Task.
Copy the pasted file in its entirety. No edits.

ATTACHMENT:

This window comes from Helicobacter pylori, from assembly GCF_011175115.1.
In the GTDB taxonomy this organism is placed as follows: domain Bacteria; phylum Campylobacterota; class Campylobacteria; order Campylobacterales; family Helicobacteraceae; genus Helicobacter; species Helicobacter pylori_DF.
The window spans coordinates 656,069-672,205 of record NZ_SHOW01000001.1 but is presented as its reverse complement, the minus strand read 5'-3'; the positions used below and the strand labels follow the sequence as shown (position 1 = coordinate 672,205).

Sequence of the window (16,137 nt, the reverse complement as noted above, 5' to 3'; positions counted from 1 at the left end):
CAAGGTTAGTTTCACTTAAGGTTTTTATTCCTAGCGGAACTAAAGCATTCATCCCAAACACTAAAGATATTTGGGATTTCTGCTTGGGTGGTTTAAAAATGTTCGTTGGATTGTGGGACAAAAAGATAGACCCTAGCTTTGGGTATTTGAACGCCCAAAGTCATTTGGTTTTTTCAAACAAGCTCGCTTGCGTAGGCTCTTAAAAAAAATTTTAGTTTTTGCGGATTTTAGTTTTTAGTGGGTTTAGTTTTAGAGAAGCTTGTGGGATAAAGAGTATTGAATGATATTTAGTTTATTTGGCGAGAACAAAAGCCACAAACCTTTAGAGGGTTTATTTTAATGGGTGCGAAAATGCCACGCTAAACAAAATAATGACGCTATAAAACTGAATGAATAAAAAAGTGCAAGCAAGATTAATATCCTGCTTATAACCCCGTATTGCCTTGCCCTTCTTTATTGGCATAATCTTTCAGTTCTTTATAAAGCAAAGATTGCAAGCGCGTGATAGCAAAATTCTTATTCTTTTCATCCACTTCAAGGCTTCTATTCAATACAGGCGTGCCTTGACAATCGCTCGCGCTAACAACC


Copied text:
This window comes from Helicobacter pylori, from assembly GCF_011175115.1.
In the GTDB taxonomy this organism is placed as follows: domain Bacteria; phylum Campylobacterota; class Campylobacteria; order Campylobacterales; family Helicobacteraceae; genus Helicobacter; species Helicobacter pylori_DF.
The window spans coordinates 656,069-672,205 of record NZ_SHOW01000001.1 but is presented as its reverse complement, the minus strand read 5'-3'; the positions used below and the strand labels follow the sequence as shown (position 1 = coordinate 672,205).

Sequence of the window (16,137 nt, the reverse complement as noted above, 5' to 3'; positions counted from 1 at the left end):
CAAGGTTAGTTTCACTTAAGGTTTTTATTCCTAGCGGAACTAAAGCATTCATCCCAAACACTAAAGATATTTGGGATTTCTGCTTGGGTGGTTTAAAAATGTTCGTTGGATTGTGGGACAAAAAGATAGACCCTAGCTTTGGGTATTTGAACGCCCAAAGTCATTTGGTTTTTTCAAACAAGCTCGCTTGCGTAGGCTCTTAAAAAAAATTTTAGTTTTTGCGGATTTTAGTTTTTAGTGGGTTTAGTTTTAGAGAAGCTTGTGGGATAAAGAGTATTGAATGATATTTAGTTTATTTGGCGAGAACAAAAGCCACAAACCTTTAGAGGGTTTATTTTAATGGGTGCGAAAATGCCACGCTAAACAAAATAATGACGCTATAAAACTGAATGAATAAAAAAGTGCAAGCAAGATTAATATCCTGCTTATAACCCCGTATTGCCTTGCCCTTCTTTATTGGCATAATCTTTCAGTTCTTTATAAAGCAAAGATTGCAAGCGCGTGATAGCAAAATTCTTATTCTTTTCATCCACTTCAAGGCTTCTATTCAATACAGGCGTGCCTTGACAATCGCTCGCGCTAACAACC